The A30's 8-inch, 189-pixel-per-inch, 1,280-by-800 IPS display is pretty standard at this price point. It matches the HD 8 and Tab3 8, giving you fairly crisp text and video that's free from pixelation except on close inspection. Colors can seem a little washed out when viewed from the side, but looking straight ahead you won't have an issue. Screen brightness is on the dim side, however, and I had trouble seeing it outside even at maximum brightness.
The tablet has cellular connectivity, a extremely rare feature at this price point. It's available on T-Mobile and supports LTE bands 2/4/12. We tested in midtown Manhattan, where we recorded strong network performance with 19.2Mbps down and an unusually high 23.68Mbps up. Additional connectivity options include Wi-Fi on the 2.4GHz and 5GHz bands, as well as Bluetooth 4.1. The A30 worked well connected to the 5GHz router in PC Labs, with good range and reliable double-digit speeds.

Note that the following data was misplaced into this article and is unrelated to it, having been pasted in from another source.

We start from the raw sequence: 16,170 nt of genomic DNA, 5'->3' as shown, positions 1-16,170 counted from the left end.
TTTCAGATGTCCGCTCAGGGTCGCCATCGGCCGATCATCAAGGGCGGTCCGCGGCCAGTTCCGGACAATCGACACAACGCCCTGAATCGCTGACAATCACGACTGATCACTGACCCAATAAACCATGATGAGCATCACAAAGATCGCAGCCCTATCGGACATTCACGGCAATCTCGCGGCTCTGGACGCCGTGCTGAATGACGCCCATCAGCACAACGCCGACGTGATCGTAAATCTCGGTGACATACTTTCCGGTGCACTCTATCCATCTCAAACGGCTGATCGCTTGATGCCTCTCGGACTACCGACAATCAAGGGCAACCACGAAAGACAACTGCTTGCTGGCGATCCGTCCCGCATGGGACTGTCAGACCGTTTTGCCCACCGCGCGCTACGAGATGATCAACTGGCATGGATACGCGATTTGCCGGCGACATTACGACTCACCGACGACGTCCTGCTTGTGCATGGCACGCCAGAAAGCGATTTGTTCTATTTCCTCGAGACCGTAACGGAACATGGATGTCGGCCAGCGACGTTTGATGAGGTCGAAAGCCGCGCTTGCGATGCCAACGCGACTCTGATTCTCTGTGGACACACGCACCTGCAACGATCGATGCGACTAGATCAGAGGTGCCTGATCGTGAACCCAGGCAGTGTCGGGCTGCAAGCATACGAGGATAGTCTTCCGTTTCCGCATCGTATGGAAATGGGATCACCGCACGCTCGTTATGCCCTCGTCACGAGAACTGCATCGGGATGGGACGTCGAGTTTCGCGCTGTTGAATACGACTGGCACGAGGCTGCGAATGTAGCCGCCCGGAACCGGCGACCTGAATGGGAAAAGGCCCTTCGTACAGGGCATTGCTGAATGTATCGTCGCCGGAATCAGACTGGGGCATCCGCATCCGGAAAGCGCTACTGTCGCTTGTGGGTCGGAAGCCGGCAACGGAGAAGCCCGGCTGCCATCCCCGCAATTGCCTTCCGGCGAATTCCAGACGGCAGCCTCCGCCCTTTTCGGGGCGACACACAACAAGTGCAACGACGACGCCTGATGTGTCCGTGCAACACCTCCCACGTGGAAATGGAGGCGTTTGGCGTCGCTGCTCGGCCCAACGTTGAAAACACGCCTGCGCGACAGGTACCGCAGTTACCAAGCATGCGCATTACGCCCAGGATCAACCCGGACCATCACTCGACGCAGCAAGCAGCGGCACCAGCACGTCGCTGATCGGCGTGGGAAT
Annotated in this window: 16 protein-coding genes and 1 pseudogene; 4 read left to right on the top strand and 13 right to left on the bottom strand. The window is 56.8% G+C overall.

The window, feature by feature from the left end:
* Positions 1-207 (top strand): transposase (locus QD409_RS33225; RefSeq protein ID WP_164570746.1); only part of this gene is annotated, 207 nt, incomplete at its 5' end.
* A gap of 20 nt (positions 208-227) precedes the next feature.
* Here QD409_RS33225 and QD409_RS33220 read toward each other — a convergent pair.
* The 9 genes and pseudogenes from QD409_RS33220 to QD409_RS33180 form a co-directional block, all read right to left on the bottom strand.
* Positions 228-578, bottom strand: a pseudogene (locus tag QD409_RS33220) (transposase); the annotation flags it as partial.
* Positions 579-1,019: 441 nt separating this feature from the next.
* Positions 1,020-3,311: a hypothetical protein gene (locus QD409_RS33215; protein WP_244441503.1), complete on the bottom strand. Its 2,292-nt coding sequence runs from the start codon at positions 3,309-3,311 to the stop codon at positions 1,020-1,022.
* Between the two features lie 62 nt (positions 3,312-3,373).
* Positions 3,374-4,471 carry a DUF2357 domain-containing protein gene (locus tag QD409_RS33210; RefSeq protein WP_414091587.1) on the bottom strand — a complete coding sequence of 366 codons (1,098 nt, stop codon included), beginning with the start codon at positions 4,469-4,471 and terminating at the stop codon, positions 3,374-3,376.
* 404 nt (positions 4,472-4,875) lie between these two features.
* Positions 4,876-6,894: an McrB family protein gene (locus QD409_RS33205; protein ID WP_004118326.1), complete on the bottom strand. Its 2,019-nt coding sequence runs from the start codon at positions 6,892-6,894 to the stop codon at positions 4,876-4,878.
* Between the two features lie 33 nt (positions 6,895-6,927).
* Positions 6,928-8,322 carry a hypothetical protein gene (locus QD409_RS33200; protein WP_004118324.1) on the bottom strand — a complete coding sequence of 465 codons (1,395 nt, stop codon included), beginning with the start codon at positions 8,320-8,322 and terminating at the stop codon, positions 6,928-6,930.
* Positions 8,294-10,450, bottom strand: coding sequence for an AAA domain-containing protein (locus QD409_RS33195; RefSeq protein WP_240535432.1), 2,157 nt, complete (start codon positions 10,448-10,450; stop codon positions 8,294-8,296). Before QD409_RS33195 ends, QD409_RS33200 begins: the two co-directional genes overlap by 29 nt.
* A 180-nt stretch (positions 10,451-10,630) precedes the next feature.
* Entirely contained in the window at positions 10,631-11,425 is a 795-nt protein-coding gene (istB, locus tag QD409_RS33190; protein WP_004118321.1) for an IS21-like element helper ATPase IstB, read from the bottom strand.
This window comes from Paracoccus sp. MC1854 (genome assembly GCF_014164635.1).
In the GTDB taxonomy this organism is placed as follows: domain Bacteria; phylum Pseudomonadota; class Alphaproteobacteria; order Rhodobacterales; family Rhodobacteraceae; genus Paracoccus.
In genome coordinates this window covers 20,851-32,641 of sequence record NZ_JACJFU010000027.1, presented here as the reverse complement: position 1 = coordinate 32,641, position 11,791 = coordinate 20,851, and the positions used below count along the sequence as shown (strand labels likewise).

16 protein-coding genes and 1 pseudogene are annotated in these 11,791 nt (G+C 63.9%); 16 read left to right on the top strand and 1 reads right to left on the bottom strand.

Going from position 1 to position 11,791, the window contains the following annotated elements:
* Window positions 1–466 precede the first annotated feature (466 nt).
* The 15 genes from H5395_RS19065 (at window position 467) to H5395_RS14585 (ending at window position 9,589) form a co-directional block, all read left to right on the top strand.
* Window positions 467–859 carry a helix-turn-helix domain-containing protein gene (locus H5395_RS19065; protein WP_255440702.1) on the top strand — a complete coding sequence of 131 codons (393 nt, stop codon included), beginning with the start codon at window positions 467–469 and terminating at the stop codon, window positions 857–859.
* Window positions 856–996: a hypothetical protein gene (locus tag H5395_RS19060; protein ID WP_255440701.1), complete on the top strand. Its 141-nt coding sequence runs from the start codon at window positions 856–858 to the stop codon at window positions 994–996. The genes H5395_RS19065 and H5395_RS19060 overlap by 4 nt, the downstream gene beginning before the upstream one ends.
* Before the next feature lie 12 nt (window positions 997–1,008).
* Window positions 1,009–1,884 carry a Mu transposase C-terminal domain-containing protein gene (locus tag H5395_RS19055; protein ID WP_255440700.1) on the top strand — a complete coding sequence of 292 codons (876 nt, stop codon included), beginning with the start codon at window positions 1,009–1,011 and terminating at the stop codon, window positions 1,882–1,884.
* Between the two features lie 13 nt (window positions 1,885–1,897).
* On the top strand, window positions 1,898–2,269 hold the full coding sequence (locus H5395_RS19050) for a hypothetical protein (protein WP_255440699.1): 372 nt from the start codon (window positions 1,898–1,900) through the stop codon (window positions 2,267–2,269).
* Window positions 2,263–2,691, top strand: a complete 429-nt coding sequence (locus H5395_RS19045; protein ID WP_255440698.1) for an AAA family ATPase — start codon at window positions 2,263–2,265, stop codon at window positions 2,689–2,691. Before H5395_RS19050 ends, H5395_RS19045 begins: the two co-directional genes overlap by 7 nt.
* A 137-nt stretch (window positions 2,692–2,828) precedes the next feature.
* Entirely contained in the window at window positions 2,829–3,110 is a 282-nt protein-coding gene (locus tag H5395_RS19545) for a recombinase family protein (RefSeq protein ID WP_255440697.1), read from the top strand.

Processor, Battery, and Camera
The A30 is powered by a Qualcomm Snapdragon 210 processor clocked at 1.1GHz. It's a pretty basic chipset that scored 21,363 on the AnTuTu benchmark, a measure of overall system performance. This is a bit less than we saw on the Mediatek-powered Tab3 8 (25,407). We weren't able to run the test on the Fire HD 8, as it isn't available in Amazon's app store. On Geekbench, the A30 did relatively well, scoring 636 single-core and 2,598 multi-core. That's better than the both the HD 8 (629/1,687) and the Tab3 8 (668/1,877) when it comes to multi-core performance.
The tablet benefits from having 2GB of RAM, letting it do a decent amount of multitasking. That said, you'll still encounter a fair bit of stuttering and hangups when switching between apps and opening new ones due to processor constraints. The camera app was particularly prone to freezing up, requiring it to be closed and reopened before it was usable again. Playing demanding games isn't possible.